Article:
When my son and I arrived yesterday he was eating in the dining hall and when I said, “hi gramp!” He just looked right through me and said nothing.
I thought for a half a second, “oh no, he doesn’t know me” (I am preparing myself for that day trust me….I have a plan though for when/if that happens….will share more on that later).
He then said in a serious voice, “I am beat to death, my ass is killing me from sitting on the tractor all morning and working in the gardens. Do you know how hot it is outside?”
Now imagine my 11 years olds face (as we are standing there bundled up in our heavy winter coats, snow boots and hats) and expression when this came out of his great-grandfather’s mouth (he knows Big Gramp has Dementia and he finds the things he says funny). I had all I could do but to not laugh and honestly, it was so far fetched that I thought he was teasing me and joking around. I didn’t respond because I wanted to see what he would say next. For the next 10 minutes we just went along with what he was talking about and while it was complete crazy talk, he was happy he was working. He was happy he was tired from being on the tractor. He was happy he had more work to get done.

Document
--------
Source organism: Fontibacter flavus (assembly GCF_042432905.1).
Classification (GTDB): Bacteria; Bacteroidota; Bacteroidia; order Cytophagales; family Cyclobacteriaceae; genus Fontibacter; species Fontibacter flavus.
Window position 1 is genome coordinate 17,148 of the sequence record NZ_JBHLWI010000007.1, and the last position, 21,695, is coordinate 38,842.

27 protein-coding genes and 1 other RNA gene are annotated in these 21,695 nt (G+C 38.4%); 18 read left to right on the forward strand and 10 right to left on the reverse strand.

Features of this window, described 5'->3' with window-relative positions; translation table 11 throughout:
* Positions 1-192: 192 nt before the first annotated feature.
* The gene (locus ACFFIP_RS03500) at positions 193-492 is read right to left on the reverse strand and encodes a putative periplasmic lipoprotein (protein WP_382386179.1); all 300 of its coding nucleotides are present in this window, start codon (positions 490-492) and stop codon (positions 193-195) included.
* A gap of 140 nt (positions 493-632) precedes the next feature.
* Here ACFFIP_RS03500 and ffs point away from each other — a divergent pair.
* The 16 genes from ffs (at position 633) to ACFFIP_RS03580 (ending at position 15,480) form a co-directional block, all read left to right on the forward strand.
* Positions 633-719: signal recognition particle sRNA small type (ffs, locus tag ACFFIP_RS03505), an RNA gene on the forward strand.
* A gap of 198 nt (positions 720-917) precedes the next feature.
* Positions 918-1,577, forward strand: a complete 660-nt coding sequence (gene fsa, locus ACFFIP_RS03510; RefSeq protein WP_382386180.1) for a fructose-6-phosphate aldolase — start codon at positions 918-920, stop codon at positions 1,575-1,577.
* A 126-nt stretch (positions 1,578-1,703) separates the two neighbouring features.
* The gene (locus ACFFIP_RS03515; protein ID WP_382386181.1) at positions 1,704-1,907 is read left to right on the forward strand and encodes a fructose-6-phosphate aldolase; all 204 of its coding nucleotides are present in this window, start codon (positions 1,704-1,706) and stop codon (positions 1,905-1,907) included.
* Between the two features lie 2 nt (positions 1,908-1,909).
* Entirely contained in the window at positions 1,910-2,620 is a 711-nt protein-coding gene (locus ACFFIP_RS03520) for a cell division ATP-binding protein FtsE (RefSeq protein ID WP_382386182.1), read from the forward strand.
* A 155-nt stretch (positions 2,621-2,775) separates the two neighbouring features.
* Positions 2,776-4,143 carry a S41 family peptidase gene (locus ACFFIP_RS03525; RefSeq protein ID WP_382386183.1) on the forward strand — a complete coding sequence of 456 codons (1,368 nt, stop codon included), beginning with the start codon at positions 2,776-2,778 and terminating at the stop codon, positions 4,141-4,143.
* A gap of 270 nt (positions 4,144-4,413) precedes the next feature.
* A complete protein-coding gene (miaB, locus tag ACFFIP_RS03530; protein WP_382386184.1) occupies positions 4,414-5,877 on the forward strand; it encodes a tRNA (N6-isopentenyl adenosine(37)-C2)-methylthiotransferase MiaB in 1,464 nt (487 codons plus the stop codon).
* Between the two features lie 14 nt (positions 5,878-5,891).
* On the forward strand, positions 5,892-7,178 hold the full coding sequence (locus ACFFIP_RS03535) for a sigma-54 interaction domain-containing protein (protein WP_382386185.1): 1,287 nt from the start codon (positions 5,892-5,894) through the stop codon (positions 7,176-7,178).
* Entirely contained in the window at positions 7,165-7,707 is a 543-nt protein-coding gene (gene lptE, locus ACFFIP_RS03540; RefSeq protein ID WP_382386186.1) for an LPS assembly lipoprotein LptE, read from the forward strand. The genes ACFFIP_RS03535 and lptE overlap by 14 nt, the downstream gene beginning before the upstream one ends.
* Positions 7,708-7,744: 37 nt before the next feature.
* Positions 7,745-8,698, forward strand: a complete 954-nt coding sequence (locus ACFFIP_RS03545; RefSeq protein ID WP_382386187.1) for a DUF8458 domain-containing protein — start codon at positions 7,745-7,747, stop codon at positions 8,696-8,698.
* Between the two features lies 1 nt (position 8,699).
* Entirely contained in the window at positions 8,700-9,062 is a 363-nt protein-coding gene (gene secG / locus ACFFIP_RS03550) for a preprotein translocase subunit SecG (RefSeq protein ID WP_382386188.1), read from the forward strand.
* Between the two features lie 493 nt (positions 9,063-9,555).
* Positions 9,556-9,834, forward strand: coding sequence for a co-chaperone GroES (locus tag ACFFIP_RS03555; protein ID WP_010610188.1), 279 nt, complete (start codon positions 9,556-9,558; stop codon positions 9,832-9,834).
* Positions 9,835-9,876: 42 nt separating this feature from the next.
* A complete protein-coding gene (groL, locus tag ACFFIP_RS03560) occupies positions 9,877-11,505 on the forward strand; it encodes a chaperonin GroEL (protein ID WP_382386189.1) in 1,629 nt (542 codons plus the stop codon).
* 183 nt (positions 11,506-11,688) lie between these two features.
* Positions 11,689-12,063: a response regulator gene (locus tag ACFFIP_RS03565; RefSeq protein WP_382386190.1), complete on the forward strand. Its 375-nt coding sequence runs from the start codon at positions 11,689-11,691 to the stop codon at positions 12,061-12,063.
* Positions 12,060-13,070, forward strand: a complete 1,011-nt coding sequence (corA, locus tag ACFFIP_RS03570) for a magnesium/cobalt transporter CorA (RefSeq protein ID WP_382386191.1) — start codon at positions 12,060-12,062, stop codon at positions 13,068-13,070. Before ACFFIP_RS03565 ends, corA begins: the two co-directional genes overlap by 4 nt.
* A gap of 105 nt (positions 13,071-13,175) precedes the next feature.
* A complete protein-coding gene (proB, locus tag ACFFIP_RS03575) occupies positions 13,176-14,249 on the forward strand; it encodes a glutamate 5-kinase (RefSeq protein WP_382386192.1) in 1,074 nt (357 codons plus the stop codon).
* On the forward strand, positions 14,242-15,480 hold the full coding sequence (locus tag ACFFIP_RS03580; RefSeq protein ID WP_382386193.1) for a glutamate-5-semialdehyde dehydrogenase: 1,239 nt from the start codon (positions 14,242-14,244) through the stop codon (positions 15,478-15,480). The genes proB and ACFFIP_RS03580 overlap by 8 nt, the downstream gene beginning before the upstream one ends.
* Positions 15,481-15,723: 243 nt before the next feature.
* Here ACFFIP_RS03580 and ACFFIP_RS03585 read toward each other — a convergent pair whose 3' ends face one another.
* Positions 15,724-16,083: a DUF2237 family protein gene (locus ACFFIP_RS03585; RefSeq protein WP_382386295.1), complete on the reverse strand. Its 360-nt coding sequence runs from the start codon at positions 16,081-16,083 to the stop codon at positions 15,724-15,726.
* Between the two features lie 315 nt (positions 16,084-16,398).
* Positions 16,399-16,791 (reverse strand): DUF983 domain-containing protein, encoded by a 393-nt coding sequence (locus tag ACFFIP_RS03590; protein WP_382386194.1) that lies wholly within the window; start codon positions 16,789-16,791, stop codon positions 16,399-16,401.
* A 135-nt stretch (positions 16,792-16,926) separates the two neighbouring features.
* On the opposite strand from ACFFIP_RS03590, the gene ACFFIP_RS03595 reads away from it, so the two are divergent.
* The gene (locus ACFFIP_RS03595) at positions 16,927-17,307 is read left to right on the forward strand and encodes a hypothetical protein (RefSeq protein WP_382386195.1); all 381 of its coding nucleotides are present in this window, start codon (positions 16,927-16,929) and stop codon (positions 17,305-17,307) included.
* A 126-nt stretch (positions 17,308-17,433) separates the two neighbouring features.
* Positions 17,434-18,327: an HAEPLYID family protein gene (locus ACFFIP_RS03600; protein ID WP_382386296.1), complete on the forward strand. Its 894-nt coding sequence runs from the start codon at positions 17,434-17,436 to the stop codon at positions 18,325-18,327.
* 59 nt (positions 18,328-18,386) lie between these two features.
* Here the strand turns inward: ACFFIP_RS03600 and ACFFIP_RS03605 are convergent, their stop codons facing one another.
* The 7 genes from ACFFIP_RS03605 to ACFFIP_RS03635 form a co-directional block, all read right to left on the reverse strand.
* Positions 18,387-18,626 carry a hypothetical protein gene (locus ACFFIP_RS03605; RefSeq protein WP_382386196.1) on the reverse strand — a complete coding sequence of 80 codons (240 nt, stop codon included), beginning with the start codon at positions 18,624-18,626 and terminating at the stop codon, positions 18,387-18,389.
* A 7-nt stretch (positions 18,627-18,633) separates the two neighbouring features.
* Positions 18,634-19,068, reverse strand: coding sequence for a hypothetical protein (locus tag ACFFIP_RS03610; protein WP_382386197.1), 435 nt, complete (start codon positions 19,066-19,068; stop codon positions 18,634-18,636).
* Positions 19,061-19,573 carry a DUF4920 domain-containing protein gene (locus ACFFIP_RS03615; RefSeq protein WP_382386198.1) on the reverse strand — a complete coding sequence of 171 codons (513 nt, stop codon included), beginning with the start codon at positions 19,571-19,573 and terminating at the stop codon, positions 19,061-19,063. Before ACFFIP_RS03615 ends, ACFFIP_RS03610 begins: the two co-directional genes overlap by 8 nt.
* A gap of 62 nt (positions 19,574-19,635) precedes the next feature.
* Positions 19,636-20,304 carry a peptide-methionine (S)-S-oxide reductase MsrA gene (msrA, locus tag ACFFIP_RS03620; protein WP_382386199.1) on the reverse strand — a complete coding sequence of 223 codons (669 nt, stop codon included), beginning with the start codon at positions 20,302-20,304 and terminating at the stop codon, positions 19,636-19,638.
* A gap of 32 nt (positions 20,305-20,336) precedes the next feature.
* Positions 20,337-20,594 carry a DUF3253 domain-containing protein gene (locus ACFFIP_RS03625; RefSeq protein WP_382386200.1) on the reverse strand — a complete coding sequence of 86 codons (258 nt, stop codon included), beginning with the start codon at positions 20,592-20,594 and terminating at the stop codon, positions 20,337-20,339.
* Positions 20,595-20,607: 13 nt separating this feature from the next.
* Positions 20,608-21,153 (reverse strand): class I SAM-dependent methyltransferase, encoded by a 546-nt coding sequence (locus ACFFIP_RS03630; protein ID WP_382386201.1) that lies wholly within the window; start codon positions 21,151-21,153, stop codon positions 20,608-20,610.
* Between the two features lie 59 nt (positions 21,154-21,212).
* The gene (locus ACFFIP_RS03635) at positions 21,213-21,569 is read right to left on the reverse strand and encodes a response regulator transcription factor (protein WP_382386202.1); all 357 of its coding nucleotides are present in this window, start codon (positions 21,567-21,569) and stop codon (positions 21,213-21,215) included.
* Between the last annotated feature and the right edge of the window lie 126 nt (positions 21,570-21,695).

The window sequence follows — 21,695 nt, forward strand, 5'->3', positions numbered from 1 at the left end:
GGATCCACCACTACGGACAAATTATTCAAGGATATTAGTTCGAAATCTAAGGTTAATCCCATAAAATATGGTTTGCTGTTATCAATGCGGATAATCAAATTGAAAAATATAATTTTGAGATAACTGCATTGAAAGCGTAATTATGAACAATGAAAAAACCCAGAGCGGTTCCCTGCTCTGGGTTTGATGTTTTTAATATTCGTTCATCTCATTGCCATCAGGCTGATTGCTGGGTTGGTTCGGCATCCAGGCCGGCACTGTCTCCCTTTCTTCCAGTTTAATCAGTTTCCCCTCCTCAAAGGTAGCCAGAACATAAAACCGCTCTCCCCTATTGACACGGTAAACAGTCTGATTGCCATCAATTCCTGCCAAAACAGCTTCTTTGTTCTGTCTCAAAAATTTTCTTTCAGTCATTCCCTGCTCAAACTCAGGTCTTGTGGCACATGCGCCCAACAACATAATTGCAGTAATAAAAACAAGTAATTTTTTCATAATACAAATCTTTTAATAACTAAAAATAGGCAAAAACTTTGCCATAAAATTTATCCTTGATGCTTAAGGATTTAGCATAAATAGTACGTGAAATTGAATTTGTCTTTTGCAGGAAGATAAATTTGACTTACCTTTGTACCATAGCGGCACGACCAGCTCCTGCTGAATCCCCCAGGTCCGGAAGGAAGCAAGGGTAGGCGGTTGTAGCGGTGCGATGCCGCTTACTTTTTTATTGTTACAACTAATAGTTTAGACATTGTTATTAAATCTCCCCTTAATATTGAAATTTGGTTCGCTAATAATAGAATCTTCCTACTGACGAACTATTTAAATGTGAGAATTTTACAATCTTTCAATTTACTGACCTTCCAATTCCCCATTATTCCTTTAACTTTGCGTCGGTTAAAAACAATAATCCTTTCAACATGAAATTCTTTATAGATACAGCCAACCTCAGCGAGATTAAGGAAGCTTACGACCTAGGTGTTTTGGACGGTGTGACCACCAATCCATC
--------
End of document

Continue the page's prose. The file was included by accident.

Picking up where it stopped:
That my friends is a huge blessing.
I just sat there thinking to myself, “he would DIE if he knew how messed up he was.” -ha.